accessor_writer methods and instance_eval


T

Thomas Gantner

Hi

I stumbled upon a problem with 'instance_eval' (using ruby 1.8.5 on
linux-x86_64). Simplified code example:

irb:01> S = Struct.new:)a)
=> S
irb:02> s = S.new(1)
=> #<struct S a=1>
irb:03> s.a
=> 1
irb:04> s.a = 2
=> 2
irb:05> s
=> #<struct S a=2>
irb:06> s.instance_eval { puts a }
2
=> nil
irb:07> s.instance_eval { a = 3 }
=> 3
irb:08> s
=> #<struct S a=2>
irb:09> s.instance_eval { self.a = 3 }
=> 3
irb:10> s
=> #<struct S a=3>

My problem is in line 07: it seems that the 'a' in the block is treated as a
local variable, therefore all the writer-accessor methods ('a=') are hidden
within the block. I get the same result when instance_eval-ing the
string "a = 3" instead of the block variant.

Is there a way to avoid this behaviour without using 'self.a' or passing the
struct as a parameter into the block (which quite obsoletes the meaning of
instance_eval)?

My real world use of this pattern is using a block with 'initialize()':

class C
def initialize(&blk)
@format = Struct.new( ... many, many elements with default values ...)
@format.instance_eval(&blk)
end
end

To explicitly override some default format-values I want to use

c = C.new { elem8 = 8; elem17 = 'test'; ... }

This won't work as explained above. I know I can use

c = C.new {|format| format.elem8 = 8; format.elem17 = 'test'; ... }

or

c = C.new { self.elem8 = 8; self.elem17 = 'test'; ... }

but both seem somewhat redundant and need too much typing (yeah I know I'm
lazy ;-).

Thanks for any suggestions.

-Thomas
 
Ad

Advertisements

E

Ezra Zygmuntowicz

Hi~

Hi

I stumbled upon a problem with 'instance_eval' (using ruby 1.8.5 on
linux-x86_64). Simplified code example:

irb:01> S = Struct.new:)a)
=> S
irb:02> s = S.new(1)
=> #<struct S a=1>
irb:03> s.a
=> 1
irb:04> s.a = 2
=> 2
irb:05> s
=> #<struct S a=2>
irb:06> s.instance_eval { puts a }
2
=> nil
irb:07> s.instance_eval { a = 3 }
=> 3
irb:08> s
=> #<struct S a=2>
irb:09> s.instance_eval { self.a = 3 }
=> 3
irb:10> s
=> #<struct S a=3>

My problem is in line 07: it seems that the 'a' in the block is
treated as a
local variable, therefore all the writer-accessor methods ('a=')
are hidden
within the block. I get the same result when instance_eval-ing the
string "a = 3" instead of the block variant.

Is there a way to avoid this behaviour without using 'self.a' or
passing the
struct as a parameter into the block (which quite obsoletes the
meaning of
instance_eval)?

My real world use of this pattern is using a block with 'initialize
()':

class C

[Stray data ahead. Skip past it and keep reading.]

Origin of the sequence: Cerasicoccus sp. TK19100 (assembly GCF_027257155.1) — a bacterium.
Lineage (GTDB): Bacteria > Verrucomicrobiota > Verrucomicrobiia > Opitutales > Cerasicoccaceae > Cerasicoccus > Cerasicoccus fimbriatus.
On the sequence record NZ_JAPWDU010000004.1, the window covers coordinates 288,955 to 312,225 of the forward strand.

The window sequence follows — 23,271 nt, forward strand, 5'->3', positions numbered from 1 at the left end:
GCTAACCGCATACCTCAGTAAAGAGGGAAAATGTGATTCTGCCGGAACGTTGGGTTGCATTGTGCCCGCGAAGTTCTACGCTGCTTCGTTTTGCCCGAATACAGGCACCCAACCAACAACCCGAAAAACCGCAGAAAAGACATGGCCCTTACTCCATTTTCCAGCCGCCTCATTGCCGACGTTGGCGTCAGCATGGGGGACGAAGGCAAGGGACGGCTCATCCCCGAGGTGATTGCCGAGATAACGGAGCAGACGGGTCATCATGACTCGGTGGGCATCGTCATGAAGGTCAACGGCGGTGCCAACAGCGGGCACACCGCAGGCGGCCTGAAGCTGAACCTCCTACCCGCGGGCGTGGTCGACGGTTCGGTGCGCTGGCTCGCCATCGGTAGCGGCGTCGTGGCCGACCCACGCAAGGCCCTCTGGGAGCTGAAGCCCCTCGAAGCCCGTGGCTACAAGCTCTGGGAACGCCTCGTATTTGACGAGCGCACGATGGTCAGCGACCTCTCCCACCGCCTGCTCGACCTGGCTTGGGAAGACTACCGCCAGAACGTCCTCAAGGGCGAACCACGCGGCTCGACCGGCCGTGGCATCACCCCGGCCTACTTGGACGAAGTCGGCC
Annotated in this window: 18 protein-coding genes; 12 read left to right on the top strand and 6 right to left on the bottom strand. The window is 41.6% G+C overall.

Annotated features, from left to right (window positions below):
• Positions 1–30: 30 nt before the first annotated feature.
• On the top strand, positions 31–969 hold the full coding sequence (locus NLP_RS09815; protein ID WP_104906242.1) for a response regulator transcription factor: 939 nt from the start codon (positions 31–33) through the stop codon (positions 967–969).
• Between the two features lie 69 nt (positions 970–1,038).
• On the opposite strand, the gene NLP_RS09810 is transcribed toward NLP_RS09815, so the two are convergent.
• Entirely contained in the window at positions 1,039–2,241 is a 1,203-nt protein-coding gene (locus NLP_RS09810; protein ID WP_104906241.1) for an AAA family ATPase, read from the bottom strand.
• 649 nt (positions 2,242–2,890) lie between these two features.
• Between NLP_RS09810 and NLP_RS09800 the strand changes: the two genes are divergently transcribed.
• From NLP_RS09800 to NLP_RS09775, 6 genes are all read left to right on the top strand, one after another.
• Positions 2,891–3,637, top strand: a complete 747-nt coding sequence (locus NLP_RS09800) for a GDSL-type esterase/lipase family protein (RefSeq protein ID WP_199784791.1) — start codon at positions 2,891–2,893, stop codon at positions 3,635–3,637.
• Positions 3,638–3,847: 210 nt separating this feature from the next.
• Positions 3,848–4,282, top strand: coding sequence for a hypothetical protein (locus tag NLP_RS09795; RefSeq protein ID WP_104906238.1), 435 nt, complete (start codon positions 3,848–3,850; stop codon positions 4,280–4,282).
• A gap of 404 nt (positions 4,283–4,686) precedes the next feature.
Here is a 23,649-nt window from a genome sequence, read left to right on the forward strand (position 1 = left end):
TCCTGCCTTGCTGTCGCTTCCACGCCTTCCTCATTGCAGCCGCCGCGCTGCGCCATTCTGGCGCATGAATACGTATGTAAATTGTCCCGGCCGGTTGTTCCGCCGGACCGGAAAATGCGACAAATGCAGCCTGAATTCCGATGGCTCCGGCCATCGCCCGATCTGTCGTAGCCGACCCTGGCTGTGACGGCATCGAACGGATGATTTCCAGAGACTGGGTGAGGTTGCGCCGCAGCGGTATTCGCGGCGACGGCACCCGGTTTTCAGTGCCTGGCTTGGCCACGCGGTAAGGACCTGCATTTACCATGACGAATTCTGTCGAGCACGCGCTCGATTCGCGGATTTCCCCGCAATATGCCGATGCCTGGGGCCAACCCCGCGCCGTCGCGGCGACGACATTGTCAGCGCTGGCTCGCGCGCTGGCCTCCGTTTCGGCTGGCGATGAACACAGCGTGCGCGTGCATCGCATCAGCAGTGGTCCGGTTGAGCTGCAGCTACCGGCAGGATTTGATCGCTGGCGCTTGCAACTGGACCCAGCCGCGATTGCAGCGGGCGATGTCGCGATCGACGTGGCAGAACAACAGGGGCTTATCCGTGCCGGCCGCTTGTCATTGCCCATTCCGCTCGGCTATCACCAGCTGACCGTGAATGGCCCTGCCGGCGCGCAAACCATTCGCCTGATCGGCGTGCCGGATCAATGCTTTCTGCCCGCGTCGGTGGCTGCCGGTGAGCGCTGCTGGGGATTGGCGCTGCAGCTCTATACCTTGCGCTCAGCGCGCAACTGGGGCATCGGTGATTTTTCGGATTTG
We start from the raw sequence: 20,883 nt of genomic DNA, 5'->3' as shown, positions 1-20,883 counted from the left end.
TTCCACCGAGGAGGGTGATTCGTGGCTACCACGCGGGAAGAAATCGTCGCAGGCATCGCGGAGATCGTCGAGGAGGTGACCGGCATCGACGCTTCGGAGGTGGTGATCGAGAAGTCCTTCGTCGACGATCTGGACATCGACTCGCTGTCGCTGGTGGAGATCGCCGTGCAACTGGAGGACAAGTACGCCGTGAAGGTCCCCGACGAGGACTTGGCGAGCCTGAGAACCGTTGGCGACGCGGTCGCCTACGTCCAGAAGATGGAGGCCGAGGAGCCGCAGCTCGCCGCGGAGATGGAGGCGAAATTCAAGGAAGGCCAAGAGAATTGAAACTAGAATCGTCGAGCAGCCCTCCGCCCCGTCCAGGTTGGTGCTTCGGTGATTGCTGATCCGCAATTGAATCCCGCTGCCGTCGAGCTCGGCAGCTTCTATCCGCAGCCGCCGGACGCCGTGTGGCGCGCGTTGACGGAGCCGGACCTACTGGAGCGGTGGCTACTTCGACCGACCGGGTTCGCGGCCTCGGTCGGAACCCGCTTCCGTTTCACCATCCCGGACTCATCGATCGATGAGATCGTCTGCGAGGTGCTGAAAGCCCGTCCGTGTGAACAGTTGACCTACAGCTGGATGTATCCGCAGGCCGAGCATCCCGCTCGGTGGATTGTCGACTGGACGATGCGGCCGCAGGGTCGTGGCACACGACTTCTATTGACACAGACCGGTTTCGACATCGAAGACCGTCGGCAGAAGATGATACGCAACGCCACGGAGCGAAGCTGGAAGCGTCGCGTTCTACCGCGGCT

def initialize(&blk)
@format = Struct.new( ... many, many elements with default
values ...)
@format.instance_eval(&blk)
end
end

To explicitly override some default format-values I want to use

c = C.new { elem8 = 8; elem17 = 'test'; ... }

This won't work as explained above. I know I can use

c = C.new {|format| format.elem8 = 8; format.elem17 = 'test'; ... }

or

c = C.new { self.elem8 = 8; self.elem17 = 'test'; ... }

but both seem somewhat redundant and need too much typing (yeah I
know I'm
lazy ;-).

Thanks for any suggestions.

-Thomas


No unfortunately you are stuck with the behavior you observed.
Whenever ruby sees 'a = b' it assumes it is a local variable
assignment. This happens at parse time so there is no way to affect
it at runtime. It's a tradeoff in order to allow local variables to
look like method calls and visca versca. So you have to prefix an
assignment with self. or another object, otherwise it is a local
variable assignment and you cannot work around it since it happens at
parse time.

Cheers-
-- Ezra Zygmuntowicz-- Founder & Ruby Hacker
-- (e-mail address removed)
-- Engine Yard, Serious Rails Hosting
-- (866) 518-YARD (9273)
 
N

Nobuyoshi Nakada

Hi,

At Fri, 24 Aug 2007 08:40:08 +0900,
Thomas Gantner wrote in [ruby-talk:266021]:
Is there a way to avoid this behaviour without using 'self.a' or passing the
struct as a parameter into the block (which quite obsoletes the meaning of
instance_eval)?

Nothing. It's one of reasons why using instance_eval for such
purpose is not a good idea.
 
Ad

Advertisements

T

Thomas Gantner

Hi,

At Fri, 24 Aug 2007 08:40:08 +0900,
Thomas Gantner wrote in [ruby-talk:266021]:
Is there a way to avoid this behaviour without using 'self.a' or passing
the struct as a parameter into the block (which quite obsoletes the
meaning of instance_eval)?

Nothing. It's one of reasons why using instance_eval for such
purpose is not a good idea.

Thanks for your quick answer (also to Ezra).

I found a solution by defining setter-methods for every struct member:

class C
def initialize(&blk)
@format = Struct.new( ... many, many elements ...) do
members.each do |key|
self.send:)define_method, "set_#{key}".to_sym) do |new_value|
self[key] = new_value
end
end
end
@format.instance_eval(&blk) if block_given?
end
end

Then I can use:

c = C.new { set_elem8(8); set_elem17('test'); ... }

Quite readable, but not many keystrokes saved. Is there a better
alternative? I understand you suggest something without instance_eval()?

-Thomas
 

Ask a Question

Want to reply to this thread or ask your own question?

You'll need to choose a username for the site, which only take a couple of moments. After that, you can post your question and our members will help you out.

Ask a Question

Top